I wish I could attach a photo!
I read the book and was as mesmerized as everyone. Even though I am a constant reader I had to take a couple days before starting a new book just to let this one absorb and sink in. The passage that I kept (keep) showing to friends (and the one that blew my daughters mind because she didn't know you could do that in a book) was the one about music being the silence between the notes. The next book I pick up has the quote at the beginning "Music is the silence between the notes" and for reference the author (Liane Moriarty) attributes it to Claude Debussy. Cried and cried because Amy has shown me how close we all are and how connected we can all be. I want to always live in Amy's world of rainbows, green/blue and synchronicity.
My 18 year old daughter woke up mad at me, because she had a dream that I was pregnant. She said in her dream, her and her 16 year old brother were both very hurt, and felt that me having another baby meant I didn't love them the same anymore, and that me wanting another baby was my way of saying that. Let me assure you, 6 kids is more than enough, and at 44, I have NO plans for more children. Later that day, we came home from doing errands and went to get the mail. On the front porch was a delivery for me; a box of Enfamil baby formula from the baby company!! Ummm, what? Honestly, we are NOT planning to have anymore children!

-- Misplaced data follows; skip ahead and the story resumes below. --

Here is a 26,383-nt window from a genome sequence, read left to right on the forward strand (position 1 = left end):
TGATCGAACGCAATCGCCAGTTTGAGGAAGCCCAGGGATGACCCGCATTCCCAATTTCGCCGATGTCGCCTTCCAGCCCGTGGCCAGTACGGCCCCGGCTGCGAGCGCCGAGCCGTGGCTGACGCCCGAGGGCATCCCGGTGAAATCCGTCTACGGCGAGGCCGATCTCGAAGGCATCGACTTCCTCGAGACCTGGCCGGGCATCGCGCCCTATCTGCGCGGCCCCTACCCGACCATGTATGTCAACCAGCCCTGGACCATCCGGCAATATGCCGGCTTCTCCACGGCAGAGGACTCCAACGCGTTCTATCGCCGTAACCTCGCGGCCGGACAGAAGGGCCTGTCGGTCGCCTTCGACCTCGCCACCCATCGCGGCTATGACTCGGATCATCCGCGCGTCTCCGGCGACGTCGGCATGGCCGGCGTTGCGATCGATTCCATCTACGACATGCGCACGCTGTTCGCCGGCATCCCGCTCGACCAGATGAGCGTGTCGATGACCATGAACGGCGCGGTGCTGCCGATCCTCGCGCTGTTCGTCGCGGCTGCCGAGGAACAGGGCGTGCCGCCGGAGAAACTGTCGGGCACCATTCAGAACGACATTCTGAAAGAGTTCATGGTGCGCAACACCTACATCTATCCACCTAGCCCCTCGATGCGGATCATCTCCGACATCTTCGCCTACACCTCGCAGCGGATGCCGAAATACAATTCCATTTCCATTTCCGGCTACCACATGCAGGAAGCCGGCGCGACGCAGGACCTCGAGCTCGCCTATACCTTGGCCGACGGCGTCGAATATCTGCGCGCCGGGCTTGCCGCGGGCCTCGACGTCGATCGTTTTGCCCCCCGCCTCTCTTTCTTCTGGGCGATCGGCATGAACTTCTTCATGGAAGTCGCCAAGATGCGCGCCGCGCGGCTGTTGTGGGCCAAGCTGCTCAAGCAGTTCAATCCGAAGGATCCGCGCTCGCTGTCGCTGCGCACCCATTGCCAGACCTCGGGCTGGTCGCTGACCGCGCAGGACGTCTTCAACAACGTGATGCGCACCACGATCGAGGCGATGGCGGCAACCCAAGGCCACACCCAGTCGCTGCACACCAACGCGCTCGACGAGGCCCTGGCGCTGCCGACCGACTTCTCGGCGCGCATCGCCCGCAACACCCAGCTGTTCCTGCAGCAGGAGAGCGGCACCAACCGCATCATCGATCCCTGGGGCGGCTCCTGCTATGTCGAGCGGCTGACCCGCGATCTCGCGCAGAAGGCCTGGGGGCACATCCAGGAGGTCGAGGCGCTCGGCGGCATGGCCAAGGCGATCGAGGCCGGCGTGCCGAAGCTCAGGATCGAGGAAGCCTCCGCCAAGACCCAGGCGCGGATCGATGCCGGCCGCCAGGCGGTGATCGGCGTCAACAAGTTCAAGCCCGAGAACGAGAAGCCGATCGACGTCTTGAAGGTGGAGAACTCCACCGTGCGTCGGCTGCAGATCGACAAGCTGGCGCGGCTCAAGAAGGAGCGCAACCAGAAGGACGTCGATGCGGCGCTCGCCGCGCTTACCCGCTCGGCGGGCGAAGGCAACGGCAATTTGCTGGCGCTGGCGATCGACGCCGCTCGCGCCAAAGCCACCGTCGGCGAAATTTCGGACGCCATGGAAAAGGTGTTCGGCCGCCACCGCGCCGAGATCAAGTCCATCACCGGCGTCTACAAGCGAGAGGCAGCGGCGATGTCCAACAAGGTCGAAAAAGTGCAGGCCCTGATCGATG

My mother planned my wedding and selected October 11, 2008 as the date we would be wed.
Our friend Amy (yes relation) threw us an engagement party. She had a little slip of paper that read 10:11 and at that time made a little speech about how she hoped every day at 10:11 we would think about our marriage and love. We do not do this but we have held onto that slip of paper for some eight years no.
A few years ago we were househunting for our forever home. We weren't finding much we liked and we decided to expand our search a bit, price-wise. The first house we looked at was 1011 [STREET NAME]. I jokingly said we would probably end up living there because of the 1011.
We live there now.
My serendipity stories always involves Amy Krouse Rosenthal.
I have been writing emails to her every Thursday for many weeks.
One Thursday trying to find something interesting to say I googled her and watched her Ted talk on her first "gathering of lovely".